4. The task is thus to help human beings discover who they truly are, and to assist them in overcoming the inimical cosmic powers and rejoin the fullness of the true light. "Salvation" thus becomes synonymous with "liberation." The way to this state is envisioned not as consisting of faith but of interior liberating experience facilitated by the teachings of the Liberator and by the sacramental mysteries he entrusted to his followers.
Index: Summary

Axiom Set E: Departure Points Concerning the Old Law  (Tyranny) and New Law (Individuation)

  1. The old law is the law of collective psychology influenced by the dark unconscious tyranny of humanity's guilt-ridden unconscious. Externally imposed dogma thus meets and conspires with guilt, anger, and greed arising from the shadow side of the personality. Yet, the old religious keywords salvation, sin, fear of God, blind obedience to dogma, and commandment are losing their influence upon the growing edge of the culture.

  2. The new law recognized by some, but often obscured by institutionalized Christianity, is the law of individuation with its attendant freedoms and responsibilities, its existential terrors and  transcendental joys. New hallmarks of spirituality have arisen, mostly deriving from psychological theory: self-knowledge, integration, authenticity, spiritual growth, wholeness.
Index: Summary

Axiom Set F: Departure Points Concerning Christ

  1. It is not from sin, personal and original, that the redeeming Logus frees humankind, but rather from the confusion and illusion brought about by unconsciousness.

  2. The life of Christ viewed psychologically represents the process of individuation. From a psychological point of view, the drama of Christ represents the vicissitudes of the Self as it undergoes embodiment in an individual ego and of the human ego as it participates in the salvific drama of individuation.

  3. Christ  is the supreme symbol in our culture of the  Self, and redemption is the religious formulation of individuation.
Index: Summary

Axiom Set G: Departure Points Concerning Personal Individuation

  1. Ignorance, not sin, is the cause of the suffering attendant upon the human condition.

  2. Individuation is not possible until the assumptions and shibboleths of the collective are consciously scrutinized and  replaced  by informed choice.

  3. A personal experience of individuation makes human beings into individual psychic beings. (The word "individual" is derived from  the Latin individuum, signifying an indivisible unity.) "He or She who has become unified" is the name whereby one might describe the individuated  psyche, the soul of the knower, who having become a unity now can stand alone without the burdensome collectivity of society, as well as without the tyranny of the alienated ego.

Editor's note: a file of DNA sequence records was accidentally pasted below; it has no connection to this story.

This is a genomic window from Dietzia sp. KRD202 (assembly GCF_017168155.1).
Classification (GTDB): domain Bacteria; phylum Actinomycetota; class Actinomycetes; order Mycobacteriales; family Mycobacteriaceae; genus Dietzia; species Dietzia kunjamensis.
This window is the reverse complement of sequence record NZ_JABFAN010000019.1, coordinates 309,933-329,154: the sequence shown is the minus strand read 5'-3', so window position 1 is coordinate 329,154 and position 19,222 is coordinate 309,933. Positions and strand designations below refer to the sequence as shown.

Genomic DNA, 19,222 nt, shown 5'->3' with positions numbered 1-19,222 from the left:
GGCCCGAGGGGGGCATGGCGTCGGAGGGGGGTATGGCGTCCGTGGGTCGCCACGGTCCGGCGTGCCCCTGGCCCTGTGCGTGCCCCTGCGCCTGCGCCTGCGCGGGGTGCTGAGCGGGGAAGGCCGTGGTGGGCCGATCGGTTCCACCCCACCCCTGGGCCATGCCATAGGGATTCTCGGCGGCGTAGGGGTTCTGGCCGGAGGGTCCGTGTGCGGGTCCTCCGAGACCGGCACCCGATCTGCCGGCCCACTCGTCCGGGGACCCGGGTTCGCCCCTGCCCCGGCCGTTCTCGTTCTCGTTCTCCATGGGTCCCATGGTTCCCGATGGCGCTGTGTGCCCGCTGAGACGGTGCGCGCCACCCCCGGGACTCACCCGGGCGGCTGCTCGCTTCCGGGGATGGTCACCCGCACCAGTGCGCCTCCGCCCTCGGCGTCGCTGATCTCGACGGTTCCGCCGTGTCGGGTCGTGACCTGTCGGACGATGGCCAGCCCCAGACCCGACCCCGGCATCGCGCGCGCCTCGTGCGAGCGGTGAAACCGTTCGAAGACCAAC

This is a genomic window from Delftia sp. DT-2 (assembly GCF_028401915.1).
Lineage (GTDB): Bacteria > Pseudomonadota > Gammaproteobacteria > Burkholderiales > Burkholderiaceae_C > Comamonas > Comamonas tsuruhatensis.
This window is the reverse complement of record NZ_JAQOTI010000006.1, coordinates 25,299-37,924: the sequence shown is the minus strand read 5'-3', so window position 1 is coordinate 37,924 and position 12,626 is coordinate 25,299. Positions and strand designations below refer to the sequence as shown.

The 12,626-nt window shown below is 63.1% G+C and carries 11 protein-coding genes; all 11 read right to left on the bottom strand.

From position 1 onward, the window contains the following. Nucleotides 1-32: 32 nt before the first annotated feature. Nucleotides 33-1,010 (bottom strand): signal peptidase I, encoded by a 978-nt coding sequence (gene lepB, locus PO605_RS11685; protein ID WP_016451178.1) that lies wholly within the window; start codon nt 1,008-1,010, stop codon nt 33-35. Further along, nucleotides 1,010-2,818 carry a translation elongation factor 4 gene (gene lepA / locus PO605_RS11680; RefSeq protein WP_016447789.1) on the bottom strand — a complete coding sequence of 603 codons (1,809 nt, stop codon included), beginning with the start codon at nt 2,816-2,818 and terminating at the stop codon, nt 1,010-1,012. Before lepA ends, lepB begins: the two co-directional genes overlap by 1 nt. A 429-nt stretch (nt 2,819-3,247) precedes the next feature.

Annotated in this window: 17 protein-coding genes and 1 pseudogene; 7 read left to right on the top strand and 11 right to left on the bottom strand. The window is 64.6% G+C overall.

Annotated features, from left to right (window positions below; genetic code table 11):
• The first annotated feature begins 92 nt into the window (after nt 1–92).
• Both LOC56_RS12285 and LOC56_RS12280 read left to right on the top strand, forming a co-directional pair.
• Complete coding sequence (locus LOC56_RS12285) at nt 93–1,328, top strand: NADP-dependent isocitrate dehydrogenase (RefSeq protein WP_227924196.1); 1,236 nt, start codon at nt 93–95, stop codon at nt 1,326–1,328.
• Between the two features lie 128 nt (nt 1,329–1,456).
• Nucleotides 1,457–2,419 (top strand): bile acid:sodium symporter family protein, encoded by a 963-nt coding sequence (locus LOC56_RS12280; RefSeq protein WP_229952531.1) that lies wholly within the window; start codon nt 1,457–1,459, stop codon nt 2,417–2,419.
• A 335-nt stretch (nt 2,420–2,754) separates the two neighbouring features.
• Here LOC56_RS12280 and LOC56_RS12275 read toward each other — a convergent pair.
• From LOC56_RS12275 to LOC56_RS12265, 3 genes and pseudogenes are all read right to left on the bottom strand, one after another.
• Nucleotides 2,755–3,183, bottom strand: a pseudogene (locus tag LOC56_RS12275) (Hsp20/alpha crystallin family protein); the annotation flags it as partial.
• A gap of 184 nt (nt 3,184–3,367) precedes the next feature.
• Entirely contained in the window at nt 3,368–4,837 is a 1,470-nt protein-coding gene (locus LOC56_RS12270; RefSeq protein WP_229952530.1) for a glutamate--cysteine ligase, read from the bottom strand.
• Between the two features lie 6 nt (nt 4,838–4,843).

4. Knowledge of the self, which is essentially identical with the supreme Self or transcendental being, is the goal of awakening life. This goal brings with it the unification of all opposites and  thus union with all life. This reconciliation of the opposites is the key that unlocks the storehouse of limitless psychic energy.

  5. "The knowledge of the things that are" must be arrived at by the individual, although select individualized teaching and practices may assist one to approach such knowledge within a meaningful and helpful context of psychological receptivity. Such a knowledge always would appeal to relatively few. Those who would be satisfied with faith in the statements received from others, those who did not balk at having faith in the faith of someone else, would always disqualify themselves when it came to awakening.
Index: Summary

Axiom Set H. Departure Points Concerning the Result

  1. It is the vision of transformative redemption. We have nothing to fear but unconsciousness. The Antichrists, Behemoths, and Leviathans threatening us are but the creatures of our own unconscious projections, which may vanish like a nightmare when the process of individuation becomes operative.
  2. From this time on we shall rest in the time of the moment of eternity in silence.
  3. Thus, the true peacemaker is the one who has made peace with him or herself.
Index: Summary

The Mission Statement:

The mission of the White Robed Monks of St. Benedict is
to engender an atmosphere for healing the human experience